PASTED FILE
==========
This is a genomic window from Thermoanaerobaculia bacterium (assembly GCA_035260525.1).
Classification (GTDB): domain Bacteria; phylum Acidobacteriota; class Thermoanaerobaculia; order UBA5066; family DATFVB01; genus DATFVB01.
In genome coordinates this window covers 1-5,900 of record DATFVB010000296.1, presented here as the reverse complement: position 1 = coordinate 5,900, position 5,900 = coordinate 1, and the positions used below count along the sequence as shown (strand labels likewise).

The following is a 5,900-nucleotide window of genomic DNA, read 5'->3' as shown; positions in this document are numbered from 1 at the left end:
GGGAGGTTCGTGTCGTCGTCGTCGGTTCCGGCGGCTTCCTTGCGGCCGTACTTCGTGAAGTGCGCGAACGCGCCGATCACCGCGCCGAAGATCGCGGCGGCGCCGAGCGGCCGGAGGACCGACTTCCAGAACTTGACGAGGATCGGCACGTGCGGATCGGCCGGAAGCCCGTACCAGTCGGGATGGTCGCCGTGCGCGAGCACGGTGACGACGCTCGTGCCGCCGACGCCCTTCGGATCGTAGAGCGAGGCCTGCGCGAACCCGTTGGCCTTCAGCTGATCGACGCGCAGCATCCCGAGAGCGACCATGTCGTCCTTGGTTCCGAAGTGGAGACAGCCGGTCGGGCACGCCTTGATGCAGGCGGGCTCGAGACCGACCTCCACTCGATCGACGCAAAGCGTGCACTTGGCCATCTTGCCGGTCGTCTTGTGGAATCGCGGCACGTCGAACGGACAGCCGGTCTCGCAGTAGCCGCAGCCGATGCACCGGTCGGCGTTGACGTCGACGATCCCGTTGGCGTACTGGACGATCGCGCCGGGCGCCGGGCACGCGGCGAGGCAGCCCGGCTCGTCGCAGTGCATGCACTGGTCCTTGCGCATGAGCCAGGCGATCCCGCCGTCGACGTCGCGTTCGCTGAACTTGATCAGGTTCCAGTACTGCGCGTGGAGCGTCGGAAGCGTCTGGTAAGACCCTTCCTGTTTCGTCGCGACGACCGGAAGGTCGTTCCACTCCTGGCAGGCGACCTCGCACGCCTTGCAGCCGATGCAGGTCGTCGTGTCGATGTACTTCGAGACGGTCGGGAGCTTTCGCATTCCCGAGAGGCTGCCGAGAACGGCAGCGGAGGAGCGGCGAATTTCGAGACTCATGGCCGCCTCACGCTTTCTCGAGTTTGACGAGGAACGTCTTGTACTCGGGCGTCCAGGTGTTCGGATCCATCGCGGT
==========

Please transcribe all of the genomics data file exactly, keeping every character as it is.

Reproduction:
This is a genomic window from Thermoanaerobaculia bacterium (assembly GCA_035260525.1).
Classification (GTDB): domain Bacteria; phylum Acidobacteriota; class Thermoanaerobaculia; order UBA5066; family DATFVB01; genus DATFVB01.
In genome coordinates this window covers 1-5,900 of record DATFVB010000296.1, presented here as the reverse complement: position 1 = coordinate 5,900, position 5,900 = coordinate 1, and the positions used below count along the sequence as shown (strand labels likewise).

The following is a 5,900-nucleotide window of genomic DNA, read 5'->3' as shown; positions in this document are numbered from 1 at the left end:
GGGAGGTTCGTGTCGTCGTCGTCGGTTCCGGCGGCTTCCTTGCGGCCGTACTTCGTGAAGTGCGCGAACGCGCCGATCACCGCGCCGAAGATCGCGGCGGCGCCGAGCGGCCGGAGGACCGACTTCCAGAACTTGACGAGGATCGGCACGTGCGGATCGGCCGGAAGCCCGTACCAGTCGGGATGGTCGCCGTGCGCGAGCACGGTGACGACGCTCGTGCCGCCGACGCCCTTCGGATCGTAGAGCGAGGCCTGCGCGAACCCGTTGGCCTTCAGCTGATCGACGCGCAGCATCCCGAGAGCGACCATGTCGTCCTTGGTTCCGAAGTGGAGACAGCCGGTCGGGCACGCCTTGATGCAGGCGGGCTCGAGACCGACCTCCACTCGATCGACGCAAAGCGTGCACTTGGCCATCTTGCCGGTCGTCTTGTGGAATCGCGGCACGTCGAACGGACAGCCGGTCTCGCAGTAGCCGCAGCCGATGCACCGGTCGGCGTTGACGTCGACGATCCCGTTGGCGTACTGGACGATCGCGCCGGGCGCCGGGCACGCGGCGAGGCAGCCCGGCTCGTCGCAGTGCATGCACTGGTCCTTGCGCATGAGCCAGGCGATCCCGCCGTCGACGTCGCGTTCGCTGAACTTGATCAGGTTCCAGTACTGCGCGTGGAGCGTCGGAAGCGTCTGGTAAGACCCTTCCTGTTTCGTCGCGACGACCGGAAGGTCGTTCCACTCCTGGCAGGCGACCTCGCACGCCTTGCAGCCGATGCAGGTCGTCGTGTCGATGTACTTCGAGACGGTCGGGAGCTTTCGCATTCCCGAGAGGCTGCCGAGAACGGCAGCGGAGGAGCGGCGAATTTCGAGACTCATGGCCGCCTCACGCTTTCTCGAGTTTGACGAGGAACGTCTTGTACTCGGGCGTCCAGGTGTTCGGATCCATCGCGGT